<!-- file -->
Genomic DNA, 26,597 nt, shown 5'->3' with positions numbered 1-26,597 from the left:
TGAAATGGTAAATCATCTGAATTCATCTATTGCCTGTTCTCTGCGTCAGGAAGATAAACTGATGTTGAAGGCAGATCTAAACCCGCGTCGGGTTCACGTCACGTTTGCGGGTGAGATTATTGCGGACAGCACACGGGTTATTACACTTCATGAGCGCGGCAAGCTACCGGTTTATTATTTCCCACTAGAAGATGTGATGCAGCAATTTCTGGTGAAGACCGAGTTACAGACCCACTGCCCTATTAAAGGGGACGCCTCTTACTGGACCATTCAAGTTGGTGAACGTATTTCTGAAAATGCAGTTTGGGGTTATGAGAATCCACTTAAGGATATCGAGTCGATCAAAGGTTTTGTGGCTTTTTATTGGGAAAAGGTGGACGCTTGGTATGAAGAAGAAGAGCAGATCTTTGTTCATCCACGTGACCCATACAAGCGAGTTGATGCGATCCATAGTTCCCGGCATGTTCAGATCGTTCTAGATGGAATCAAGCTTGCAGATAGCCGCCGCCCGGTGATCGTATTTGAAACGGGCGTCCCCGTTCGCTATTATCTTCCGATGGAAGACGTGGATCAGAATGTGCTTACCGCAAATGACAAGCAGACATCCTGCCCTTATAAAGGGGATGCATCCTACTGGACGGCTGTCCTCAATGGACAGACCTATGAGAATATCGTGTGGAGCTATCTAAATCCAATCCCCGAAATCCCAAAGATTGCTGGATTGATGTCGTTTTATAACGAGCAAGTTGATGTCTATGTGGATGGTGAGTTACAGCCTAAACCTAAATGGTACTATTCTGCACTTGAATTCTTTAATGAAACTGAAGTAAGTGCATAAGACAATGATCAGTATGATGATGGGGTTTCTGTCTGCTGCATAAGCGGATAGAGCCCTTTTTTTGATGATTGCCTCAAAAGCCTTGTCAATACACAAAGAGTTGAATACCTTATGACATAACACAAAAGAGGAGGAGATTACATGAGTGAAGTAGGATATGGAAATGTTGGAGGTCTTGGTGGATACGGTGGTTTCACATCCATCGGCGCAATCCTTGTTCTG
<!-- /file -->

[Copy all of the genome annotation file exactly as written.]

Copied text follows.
Genomic DNA, 26,597 nt, shown 5'->3' with positions numbered 1-26,597 from the left:
TGAAATGGTAAATCATCTGAATTCATCTATTGCCTGTTCTCTGCGTCAGGAAGATAAACTGATGTTGAAGGCAGATCTAAACCCGCGTCGGGTTCACGTCACGTTTGCGGGTGAGATTATTGCGGACAGCACACGGGTTATTACACTTCATGAGCGCGGCAAGCTACCGGTTTATTATTTCCCACTAGAAGATGTGATGCAGCAATTTCTGGTGAAGACCGAGTTACAGACCCACTGCCCTATTAAAGGGGACGCCTCTTACTGGACCATTCAAGTTGGTGAACGTATTTCTGAAAATGCAGTTTGGGGTTATGAGAATCCACTTAAGGATATCGAGTCGATCAAAGGTTTTGTGGCTTTTTATTGGGAAAAGGTGGACGCTTGGTATGAAGAAGAAGAGCAGATCTTTGTTCATCCACGTGACCCATACAAGCGAGTTGATGCGATCCATAGTTCCCGGCATGTTCAGATCGTTCTAGATGGAATCAAGCTTGCAGATAGCCGCCGCCCGGTGATCGTATTTGAAACGGGCGTCCCCGTTCGCTATTATCTTCCGATGGAAGACGTGGATCAGAATGTGCTTACCGCAAATGACAAGCAGACATCCTGCCCTTATAAAGGGGATGCATCCTACTGGACGGCTGTCCTCAATGGACAGACCTATGAGAATATCGTGTGGAGCTATCTAAATCCAATCCCCGAAATCCCAAAGATTGCTGGATTGATGTCGTTTTATAACGAGCAAGTTGATGTCTATGTGGATGGTGAGTTACAGCCTAAACCTAAATGGTACTATTCTGCACTTGAATTCTTTAATGAAACTGAAGTAAGTGCATAAGACAATGATCAGTATGATGATGGGGTTTCTGTCTGCTGCATAAGCGGATAGAGCCCTTTTTTTGATGATTGCCTCAAAAGCCTTGTCAATACACAAAGAGTTGAATACCTTATGACATAACACAAAAGAGGAGGAGATTACATGAGTGAAGTAGGATATGGAAATGTTGGAGGTCTTGGTGGATACGGTGGTTTCACATCCATCGGCGCAATCCTTGTTCTG